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Author

Peter J. Schmid

Bio: Peter J. Schmid is an academic researcher from Imperial College London. The author has contributed to research in topic(s): Instability & Vortex. The author has an hindex of 44, co-authored 208 publication(s) receiving 13031 citation(s). Previous affiliations of Peter J. Schmid include University of Washington & Centre national de la recherche scientifique.
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Journal ArticleDOI
Abstract: The description of coherent features of fluid flow is essential to our understanding of fluid-dynamical and transport processes. A method is introduced that is able to extract dynamic information from flow fields that are either generated by a (direct) numerical simulation or visualized/measured in a physical experiment. The extracted dynamic modes, which can be interpreted as a generalization of global stability modes, can be used to describe the underlying physical mechanisms captured in the data sequence or to project large-scale problems onto a dynamical system of significantly fewer degrees of freedom. The concentration on subdomains of the flow field where relevant dynamics is expected allows the dissection of a complex flow into regions of localized instability phenomena and further illustrates the flexibility of the method, as does the description of the dynamics within a spatial framework. Demonstrations of the method are presented consisting of a plane channel flow, flow over a two-dimensional cavity, wake flow behind a flexible membrane and a jet passing between two cylinders.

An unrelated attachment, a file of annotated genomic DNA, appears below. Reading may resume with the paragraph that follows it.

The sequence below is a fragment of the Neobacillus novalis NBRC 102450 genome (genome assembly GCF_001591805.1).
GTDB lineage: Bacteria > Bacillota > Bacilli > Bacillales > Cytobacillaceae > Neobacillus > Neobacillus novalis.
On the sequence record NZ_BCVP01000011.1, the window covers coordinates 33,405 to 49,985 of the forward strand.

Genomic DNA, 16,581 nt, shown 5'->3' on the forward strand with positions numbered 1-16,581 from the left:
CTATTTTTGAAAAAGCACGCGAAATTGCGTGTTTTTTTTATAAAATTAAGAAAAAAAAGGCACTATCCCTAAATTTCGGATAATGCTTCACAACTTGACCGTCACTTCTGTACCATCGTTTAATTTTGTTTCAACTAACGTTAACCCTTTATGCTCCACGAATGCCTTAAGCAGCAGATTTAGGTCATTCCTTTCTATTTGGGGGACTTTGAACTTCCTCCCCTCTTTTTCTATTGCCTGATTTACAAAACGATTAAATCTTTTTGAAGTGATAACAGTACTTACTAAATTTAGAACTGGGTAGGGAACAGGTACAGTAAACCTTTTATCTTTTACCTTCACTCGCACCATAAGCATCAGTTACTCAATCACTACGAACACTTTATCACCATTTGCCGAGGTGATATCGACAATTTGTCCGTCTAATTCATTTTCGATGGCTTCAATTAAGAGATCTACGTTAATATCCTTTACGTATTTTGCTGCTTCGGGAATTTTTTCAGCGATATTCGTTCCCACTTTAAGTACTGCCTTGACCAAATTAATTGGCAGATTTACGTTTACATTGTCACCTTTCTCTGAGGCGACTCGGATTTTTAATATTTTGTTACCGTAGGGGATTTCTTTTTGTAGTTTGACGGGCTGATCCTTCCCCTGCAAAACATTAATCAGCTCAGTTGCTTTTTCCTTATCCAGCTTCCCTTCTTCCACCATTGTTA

2,909 citations


Book
28 Dec 2000